A Love Suprême


Guineafowl 6 | Infinite bellySpilt wine | Infinite belly

I never thought I’d live in a stone house. In California, tradition (and earthquake codes) requires supple wood, whether it was used to build a Reconstruction era Victorian house in Haight-Ashbury, a rustic cabin in Big Sur, or a McMansion in Orange County. Many were built en masse, tract homes covering entire neighborhoods that over decades gained new wings, stories, and windows that today engulf the original. But here in rural France as I drive through any given road I pass by stone houses with crooked walls and slanted roofs.

Leaf | Infinite bellyRaw carrots & pears | Infinite bellyA Christmas meal | Infinite belly

A large red truck can be seen at the entrance of a barn, chickens and ducks roam freely and I have to slow the car down to a crawl. The earth is anything but flat; bumps and slopes abound, and yet human dwellings and farms are well adapted to this tumultuous landscape. Not all stone houses are equal, but it takes a while to tell them apart. Gradually, I develop a preference for stones of certain colors and sizes, old wooden blinds painted to match the front door, and a montée de grange or barn ramp that is so typical of houses in this part of Auvergne.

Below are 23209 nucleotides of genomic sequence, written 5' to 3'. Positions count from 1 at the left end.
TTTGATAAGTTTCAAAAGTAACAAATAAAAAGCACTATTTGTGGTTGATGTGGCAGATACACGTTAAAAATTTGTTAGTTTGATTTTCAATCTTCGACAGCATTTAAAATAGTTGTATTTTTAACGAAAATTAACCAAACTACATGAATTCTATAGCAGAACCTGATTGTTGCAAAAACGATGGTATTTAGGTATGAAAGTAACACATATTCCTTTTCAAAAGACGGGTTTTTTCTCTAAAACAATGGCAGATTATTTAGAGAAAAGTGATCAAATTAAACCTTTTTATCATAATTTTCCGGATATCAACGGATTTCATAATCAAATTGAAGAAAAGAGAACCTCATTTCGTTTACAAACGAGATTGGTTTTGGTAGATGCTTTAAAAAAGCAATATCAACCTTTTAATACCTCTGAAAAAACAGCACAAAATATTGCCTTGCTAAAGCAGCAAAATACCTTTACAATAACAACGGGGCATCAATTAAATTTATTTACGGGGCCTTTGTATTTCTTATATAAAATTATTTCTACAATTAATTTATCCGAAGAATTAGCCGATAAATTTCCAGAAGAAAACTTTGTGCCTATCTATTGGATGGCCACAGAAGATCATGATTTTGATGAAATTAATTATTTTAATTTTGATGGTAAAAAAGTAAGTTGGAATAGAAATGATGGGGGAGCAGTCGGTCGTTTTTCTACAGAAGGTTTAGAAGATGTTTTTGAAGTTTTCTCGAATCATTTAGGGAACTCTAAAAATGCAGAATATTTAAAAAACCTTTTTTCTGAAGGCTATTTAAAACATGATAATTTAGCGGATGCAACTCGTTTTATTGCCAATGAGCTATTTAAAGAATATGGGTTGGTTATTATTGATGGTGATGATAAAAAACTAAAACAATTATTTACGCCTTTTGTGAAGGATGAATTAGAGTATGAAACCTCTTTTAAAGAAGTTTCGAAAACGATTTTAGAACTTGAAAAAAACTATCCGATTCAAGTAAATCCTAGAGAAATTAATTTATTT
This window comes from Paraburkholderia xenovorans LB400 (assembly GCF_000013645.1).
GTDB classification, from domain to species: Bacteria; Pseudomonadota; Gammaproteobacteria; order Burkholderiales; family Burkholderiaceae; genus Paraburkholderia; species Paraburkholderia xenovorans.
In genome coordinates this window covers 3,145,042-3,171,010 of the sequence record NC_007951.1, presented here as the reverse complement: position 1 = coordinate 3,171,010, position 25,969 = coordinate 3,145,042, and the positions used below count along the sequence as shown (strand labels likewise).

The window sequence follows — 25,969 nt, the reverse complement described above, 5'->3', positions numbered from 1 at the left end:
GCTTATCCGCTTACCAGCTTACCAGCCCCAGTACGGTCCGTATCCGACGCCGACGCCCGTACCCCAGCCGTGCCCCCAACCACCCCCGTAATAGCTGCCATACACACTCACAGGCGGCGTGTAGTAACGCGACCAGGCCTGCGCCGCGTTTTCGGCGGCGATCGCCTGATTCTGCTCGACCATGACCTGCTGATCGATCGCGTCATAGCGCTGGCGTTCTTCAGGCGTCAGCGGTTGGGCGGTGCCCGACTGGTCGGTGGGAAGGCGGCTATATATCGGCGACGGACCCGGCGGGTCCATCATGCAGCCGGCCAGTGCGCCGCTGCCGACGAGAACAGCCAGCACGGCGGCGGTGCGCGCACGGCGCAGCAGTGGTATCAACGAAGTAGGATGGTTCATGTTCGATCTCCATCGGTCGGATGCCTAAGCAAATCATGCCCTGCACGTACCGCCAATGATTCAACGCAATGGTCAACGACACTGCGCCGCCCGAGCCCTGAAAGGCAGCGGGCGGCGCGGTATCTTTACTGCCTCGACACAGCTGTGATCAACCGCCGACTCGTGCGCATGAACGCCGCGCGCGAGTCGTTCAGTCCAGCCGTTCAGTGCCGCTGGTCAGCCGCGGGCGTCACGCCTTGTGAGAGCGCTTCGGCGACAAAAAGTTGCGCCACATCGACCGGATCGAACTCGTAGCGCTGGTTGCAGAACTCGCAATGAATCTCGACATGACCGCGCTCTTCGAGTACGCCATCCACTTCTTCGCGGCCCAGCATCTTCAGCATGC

Village door | Infinite belly

Wooden spoon | Infinite bellyRaw pears for roasting | Infinite bellyStatue in Clermont-Ferrand | Infinite belly

In the Loire Valley further up north, the very light pierre calcaire reigns and paints the charming local hue. Conservationists scratch their heads to find ways to preserve the buildings as this material easily erodes and has become difficult to replace. Two weeks ago we saw something completely different and equally impressive when we drove to Clermont-Ferrand, the capital of the Auvergne region, a city whose buildings were made using pitch-black volcanic stones. Clermont-Ferrand's cathedral | Infinite bellyClermont-Ferrand's cathedral & vintage carafe | Infinite belly

Caldron | Infinite belly

I will never forget parking in front of the Notre-Dame-de-l’Assomption cathedral and facing the stare of this imposing gothic building. Even more impressive is the inside: the dark stone produces a contrasted relationship with light, which in turn reflects ethereally on stained-glass windows, engulfed by silence. 

A Christmas feast 7 | Infinite bellyA Christmas feast 11 | Infinite bellyVintage silver & garlic | Infinite belly

In the area near our home, stones come in shades ranging from light beige to dark gray, with a reddish-brown type thrown in once in a while. Some of the older walls combine small and large stones to produce a heterogenous but sturdy whole. On our walks we notice how some houses were altered by tearing a wall down and replacing it with a large glass panel window, juxtaposing transparent and solid. Once in a while, usually in the higher altitude areas close to the ski lodges, a Swiss-style wooden chalet appears and surprises us.

Glass | Infinite bellyAuvergne village | Infinite bellyA Christmas feast 8 | Infinite belly